Ending the War on Drugs: It’s Time

If you haven’t already done so, it’s time for you to face the facts. The war on drugs is an utter failure. But don’t just take my word for it.

Some of England’s most prominent public figures have recently decried drug prohibition as an “expensive catastrophe for individuals and communities,” and are imploring the use of scientific evidence when forming drug policies.

Spain’s ex-PM wants to legalize all drugs to help deflate organized crime syndicates, which have become “one of the most serious threats to security that the world faces.”

This sentiment is echoed by the individuals with Law Enforcement Against Prohibition, who don’t believe current methods are effective, writing “drug abuse and gang violence flourish in a drug prohibition environment, just as they did during alcohol prohibition.”

Still not convinced? Then maybe you’ll believe the former President of Mexico, who is calling for the legalization of all drugs, saying “Prohibition didn’t work in the Garden of Eden. Adam ate the apple… I don’t want to say that legalizing means that drugs are good. They are not good but bad for your health, and you shouldn’t take them. But ultimately, this responsibility is with citizens.”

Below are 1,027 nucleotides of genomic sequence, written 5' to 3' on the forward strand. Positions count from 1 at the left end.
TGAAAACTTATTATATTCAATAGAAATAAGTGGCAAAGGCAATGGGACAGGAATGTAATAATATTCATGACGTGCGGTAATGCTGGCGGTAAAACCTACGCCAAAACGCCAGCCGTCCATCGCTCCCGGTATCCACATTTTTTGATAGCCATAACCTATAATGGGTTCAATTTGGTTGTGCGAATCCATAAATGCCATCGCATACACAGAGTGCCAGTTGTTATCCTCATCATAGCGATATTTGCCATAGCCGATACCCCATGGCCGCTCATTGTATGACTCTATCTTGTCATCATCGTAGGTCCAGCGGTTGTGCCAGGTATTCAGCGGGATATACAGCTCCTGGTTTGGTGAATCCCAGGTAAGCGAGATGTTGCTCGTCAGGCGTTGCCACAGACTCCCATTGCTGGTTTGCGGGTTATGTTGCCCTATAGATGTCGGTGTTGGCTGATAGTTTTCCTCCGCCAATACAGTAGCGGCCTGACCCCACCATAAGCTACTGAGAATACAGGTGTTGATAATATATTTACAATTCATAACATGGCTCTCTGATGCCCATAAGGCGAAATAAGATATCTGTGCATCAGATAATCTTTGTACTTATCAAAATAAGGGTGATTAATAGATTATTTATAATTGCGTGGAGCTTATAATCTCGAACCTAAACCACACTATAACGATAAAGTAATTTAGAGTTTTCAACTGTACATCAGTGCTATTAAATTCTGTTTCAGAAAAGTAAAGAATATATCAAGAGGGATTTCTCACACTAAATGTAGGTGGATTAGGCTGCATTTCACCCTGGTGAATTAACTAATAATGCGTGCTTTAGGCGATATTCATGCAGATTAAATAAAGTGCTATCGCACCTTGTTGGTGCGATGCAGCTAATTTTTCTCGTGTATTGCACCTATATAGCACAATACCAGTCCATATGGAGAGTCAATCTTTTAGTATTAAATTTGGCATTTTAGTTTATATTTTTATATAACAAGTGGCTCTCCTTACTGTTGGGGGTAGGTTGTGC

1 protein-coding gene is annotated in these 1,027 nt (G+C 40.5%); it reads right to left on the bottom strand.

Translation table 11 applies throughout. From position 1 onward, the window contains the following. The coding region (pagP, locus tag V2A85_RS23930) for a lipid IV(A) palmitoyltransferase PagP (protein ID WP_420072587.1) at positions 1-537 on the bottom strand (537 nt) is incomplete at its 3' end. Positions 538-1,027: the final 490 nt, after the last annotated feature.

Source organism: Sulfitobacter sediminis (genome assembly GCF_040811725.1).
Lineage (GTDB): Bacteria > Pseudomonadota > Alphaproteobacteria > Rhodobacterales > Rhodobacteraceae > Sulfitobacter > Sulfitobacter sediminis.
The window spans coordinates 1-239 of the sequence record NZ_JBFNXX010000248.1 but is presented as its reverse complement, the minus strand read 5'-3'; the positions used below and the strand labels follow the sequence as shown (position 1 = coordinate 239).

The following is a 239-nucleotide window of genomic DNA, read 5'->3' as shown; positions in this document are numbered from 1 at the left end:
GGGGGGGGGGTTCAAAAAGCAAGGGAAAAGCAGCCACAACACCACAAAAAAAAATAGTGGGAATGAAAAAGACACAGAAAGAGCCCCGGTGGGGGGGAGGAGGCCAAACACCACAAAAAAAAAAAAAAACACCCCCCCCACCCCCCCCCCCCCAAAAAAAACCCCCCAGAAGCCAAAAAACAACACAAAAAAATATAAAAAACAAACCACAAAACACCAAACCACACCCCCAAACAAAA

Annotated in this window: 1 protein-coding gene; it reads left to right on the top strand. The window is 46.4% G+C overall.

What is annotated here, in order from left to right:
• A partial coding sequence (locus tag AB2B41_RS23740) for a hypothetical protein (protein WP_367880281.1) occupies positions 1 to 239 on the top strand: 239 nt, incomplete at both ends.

And if you’re worried about what might happen if we ended drug prohibition, consider Portugal. They decriminalized all drugs ten years ago and it has been deemed a resounding success. Crime is down, drug use has declined, and drug-related pathologies have lowered dramatically.

Clearly, Portugal’s strategy of treatment and rehabilitation should be guiding anti-prohibition debates around the world. But rational thought and empirical evidence will only get us so far.

The war on drugs has been institutionalized because billions have been blown every year for decades. This means millions of law enforcement, jailers, and their support staff, not to mention the countless drug peddlers, all stand to lose their livelihoods if the war on drugs were to end.

On top of this, current drug-related policies are entrenched into global politics, with roots running into organizations like the United Nations, who pressure all its members to enforce drug prohibition.

To counteract such an extensive bureaucracy, which is currently supported by millions from around the world, will take an even larger, more powerful force.

It will take hundreds of millions of informed people from around the world. Those of us who’ve discovered drug prohibition is actually far worse than any drug on earth need to coordinate, cooperate and finally finish the war on drugs.

This is where you come in. You need to stand up for what is right. Get involved in the movement. Do what you can to help convince the rest of the world that it’s time to forever end our draconian drug policies.

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